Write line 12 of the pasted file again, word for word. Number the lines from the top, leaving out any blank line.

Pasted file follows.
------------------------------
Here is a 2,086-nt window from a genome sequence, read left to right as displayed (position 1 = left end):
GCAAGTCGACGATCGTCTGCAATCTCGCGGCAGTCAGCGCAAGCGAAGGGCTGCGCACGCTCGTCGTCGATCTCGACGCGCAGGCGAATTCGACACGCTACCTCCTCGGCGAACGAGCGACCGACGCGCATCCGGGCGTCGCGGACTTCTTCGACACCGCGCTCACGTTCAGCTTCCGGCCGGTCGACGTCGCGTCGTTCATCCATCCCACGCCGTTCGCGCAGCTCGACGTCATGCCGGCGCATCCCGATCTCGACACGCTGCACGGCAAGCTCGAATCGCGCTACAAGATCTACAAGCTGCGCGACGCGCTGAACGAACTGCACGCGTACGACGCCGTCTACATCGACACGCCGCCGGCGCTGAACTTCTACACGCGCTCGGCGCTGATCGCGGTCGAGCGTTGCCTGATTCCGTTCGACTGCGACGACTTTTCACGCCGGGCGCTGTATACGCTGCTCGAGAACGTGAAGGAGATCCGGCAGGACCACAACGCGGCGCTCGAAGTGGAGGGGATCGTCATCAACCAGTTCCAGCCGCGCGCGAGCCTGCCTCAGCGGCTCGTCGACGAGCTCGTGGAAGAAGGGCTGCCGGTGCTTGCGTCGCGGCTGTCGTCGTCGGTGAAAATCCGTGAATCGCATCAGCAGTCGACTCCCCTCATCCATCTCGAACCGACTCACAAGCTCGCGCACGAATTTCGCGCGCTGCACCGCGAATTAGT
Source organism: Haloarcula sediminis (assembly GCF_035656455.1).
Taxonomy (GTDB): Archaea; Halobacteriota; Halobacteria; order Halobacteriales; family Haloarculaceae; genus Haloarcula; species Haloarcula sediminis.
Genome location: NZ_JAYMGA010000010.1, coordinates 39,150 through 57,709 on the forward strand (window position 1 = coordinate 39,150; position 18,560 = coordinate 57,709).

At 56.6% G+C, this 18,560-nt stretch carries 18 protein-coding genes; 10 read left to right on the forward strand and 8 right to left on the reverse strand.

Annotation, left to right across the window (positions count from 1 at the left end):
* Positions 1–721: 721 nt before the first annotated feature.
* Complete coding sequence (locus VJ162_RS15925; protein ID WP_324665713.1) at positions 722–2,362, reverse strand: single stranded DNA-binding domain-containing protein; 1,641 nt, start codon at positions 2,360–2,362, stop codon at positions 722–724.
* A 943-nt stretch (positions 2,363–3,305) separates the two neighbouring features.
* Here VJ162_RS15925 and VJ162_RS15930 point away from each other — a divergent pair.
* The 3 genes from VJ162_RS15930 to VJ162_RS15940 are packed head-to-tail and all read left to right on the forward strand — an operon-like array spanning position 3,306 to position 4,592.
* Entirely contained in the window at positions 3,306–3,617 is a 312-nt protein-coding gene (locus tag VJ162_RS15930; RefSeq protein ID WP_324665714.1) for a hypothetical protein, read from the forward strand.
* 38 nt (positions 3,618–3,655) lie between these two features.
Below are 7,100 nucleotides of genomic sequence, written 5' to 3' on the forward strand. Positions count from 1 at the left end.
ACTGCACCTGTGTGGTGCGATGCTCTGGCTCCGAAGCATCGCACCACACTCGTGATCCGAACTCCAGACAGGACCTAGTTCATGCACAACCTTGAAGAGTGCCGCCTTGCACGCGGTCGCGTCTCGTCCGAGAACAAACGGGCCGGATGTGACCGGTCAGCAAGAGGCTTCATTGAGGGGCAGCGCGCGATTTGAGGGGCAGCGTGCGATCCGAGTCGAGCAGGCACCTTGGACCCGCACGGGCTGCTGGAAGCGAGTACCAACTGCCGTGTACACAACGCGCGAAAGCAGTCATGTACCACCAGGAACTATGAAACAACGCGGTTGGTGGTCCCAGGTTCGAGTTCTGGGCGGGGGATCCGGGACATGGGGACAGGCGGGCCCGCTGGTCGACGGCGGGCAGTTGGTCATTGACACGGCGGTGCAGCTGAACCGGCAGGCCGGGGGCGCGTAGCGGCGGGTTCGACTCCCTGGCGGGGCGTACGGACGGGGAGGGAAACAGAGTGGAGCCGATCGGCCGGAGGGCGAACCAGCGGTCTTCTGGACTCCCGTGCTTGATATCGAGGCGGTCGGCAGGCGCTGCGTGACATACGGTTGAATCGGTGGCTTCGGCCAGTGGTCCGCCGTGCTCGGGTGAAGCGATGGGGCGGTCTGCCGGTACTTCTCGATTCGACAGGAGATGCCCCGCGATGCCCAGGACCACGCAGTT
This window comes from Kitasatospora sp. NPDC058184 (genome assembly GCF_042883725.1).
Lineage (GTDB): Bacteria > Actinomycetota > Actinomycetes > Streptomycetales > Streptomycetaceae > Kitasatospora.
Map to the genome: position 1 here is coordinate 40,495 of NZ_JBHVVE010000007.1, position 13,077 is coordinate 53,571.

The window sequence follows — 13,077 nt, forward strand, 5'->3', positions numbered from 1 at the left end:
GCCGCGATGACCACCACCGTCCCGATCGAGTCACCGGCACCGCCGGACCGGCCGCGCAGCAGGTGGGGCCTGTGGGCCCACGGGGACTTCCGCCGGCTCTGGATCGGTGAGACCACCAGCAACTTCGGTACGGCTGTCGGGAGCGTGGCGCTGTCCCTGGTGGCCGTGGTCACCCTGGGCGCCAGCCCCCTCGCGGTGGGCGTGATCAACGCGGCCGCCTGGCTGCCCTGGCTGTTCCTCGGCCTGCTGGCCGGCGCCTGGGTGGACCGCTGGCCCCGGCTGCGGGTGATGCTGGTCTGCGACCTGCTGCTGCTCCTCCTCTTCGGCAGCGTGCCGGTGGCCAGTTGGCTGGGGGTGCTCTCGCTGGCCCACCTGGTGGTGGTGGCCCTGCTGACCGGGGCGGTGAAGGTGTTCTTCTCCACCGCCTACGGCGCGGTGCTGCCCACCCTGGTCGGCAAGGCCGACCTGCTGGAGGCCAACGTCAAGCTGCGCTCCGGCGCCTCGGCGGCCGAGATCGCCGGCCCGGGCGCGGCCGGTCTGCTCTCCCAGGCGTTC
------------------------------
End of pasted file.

* The 3 genes from VJ162_RS15930 to VJ162_RS15940 are packed head-to-tail and all read left to right on the forward strand — an operon-like array spanning position 3,306 to position 4,592.